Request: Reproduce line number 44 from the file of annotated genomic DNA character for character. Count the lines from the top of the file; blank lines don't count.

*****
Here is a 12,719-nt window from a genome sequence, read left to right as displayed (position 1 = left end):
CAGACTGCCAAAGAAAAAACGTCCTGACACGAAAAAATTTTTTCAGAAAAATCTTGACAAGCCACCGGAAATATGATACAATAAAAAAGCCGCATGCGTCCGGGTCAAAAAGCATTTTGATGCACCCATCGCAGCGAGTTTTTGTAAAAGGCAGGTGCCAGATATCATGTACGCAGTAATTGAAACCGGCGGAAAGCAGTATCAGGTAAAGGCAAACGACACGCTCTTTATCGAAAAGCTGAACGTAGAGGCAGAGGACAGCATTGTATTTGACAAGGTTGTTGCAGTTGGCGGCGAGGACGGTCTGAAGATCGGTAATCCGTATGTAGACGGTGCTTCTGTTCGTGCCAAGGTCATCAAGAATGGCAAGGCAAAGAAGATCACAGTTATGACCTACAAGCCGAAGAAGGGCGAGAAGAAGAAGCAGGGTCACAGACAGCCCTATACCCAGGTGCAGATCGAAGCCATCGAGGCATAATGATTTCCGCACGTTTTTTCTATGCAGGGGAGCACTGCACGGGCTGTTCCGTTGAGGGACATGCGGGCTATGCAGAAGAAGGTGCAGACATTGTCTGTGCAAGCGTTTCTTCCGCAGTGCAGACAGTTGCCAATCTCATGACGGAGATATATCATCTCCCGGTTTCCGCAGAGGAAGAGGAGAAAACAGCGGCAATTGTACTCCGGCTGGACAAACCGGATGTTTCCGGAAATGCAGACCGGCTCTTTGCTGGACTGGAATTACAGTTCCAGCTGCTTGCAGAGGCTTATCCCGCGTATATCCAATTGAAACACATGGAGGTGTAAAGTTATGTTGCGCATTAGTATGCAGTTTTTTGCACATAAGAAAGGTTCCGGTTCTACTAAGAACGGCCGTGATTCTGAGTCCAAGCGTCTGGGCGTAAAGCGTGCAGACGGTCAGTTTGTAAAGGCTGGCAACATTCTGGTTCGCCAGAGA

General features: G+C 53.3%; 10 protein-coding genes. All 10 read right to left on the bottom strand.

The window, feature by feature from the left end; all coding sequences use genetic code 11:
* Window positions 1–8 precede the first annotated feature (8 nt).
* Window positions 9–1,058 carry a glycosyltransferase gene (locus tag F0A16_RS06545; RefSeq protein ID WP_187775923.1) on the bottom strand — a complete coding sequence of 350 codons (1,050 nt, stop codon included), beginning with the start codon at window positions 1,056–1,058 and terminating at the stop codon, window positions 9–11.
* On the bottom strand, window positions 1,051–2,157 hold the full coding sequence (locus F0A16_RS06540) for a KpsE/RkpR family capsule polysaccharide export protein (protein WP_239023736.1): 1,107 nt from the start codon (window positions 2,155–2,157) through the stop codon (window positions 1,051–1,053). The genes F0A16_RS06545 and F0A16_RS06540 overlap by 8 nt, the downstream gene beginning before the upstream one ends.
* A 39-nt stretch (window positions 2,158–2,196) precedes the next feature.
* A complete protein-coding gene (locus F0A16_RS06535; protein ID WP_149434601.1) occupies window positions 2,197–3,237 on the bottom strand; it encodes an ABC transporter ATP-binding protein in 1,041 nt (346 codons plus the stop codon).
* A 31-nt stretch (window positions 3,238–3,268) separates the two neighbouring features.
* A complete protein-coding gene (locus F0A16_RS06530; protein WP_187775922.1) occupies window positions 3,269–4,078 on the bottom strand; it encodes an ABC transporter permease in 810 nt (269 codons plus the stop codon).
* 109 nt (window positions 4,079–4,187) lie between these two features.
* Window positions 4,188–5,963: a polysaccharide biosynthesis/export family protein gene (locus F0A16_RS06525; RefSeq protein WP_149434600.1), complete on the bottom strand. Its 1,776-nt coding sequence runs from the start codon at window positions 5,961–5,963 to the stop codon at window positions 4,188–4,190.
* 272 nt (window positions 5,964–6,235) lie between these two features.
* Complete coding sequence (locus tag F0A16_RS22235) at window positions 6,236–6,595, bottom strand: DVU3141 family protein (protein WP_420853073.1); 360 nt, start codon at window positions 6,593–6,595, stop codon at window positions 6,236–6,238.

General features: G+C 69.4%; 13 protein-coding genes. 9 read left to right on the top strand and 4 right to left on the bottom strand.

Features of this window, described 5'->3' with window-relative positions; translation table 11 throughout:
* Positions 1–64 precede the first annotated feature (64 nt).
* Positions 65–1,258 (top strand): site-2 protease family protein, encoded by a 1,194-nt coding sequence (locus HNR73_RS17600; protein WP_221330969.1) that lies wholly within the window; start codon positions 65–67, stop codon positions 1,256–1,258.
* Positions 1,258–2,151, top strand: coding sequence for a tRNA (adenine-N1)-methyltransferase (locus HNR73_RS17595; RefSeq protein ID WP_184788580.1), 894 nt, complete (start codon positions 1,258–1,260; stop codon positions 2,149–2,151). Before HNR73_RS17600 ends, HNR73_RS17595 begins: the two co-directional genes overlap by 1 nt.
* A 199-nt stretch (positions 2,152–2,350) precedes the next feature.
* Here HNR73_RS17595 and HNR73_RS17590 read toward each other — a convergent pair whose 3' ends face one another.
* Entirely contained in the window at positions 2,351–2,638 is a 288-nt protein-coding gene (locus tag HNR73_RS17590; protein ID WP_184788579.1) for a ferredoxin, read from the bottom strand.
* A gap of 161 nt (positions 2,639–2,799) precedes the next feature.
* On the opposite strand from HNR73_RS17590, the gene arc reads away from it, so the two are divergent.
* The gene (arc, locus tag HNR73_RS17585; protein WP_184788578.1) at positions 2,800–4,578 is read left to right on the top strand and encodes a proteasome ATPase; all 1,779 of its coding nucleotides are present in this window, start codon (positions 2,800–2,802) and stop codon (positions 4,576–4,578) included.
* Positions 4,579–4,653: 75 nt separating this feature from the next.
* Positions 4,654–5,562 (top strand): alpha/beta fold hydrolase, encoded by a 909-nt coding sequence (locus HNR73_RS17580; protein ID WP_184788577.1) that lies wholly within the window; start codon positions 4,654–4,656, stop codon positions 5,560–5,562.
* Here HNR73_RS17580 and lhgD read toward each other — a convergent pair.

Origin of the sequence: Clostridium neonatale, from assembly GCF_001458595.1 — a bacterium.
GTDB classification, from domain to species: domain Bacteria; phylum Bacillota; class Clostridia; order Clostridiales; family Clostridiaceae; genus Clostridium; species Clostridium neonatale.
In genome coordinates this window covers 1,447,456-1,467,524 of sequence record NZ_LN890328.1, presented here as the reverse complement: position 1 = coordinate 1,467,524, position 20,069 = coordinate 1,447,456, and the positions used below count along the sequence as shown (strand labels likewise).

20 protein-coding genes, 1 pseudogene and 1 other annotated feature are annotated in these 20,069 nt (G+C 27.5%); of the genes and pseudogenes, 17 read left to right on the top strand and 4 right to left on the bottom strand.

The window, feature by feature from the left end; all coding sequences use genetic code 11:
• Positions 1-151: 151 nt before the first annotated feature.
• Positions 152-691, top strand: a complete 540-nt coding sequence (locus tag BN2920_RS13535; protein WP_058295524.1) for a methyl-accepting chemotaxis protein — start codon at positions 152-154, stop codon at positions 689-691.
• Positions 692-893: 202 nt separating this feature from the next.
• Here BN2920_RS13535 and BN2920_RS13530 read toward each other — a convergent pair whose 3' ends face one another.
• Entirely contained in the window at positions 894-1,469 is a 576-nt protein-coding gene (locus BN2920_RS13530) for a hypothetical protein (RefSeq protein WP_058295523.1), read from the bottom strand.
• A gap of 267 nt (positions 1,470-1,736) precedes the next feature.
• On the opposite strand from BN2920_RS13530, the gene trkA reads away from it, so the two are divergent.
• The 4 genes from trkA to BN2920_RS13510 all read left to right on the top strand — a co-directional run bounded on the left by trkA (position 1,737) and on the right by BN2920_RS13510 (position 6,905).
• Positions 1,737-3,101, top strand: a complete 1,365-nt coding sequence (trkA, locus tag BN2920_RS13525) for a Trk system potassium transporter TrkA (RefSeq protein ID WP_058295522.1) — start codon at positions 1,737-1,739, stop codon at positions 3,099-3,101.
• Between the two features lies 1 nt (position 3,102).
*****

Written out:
• Between the two features lies 1 nt (position 3,102).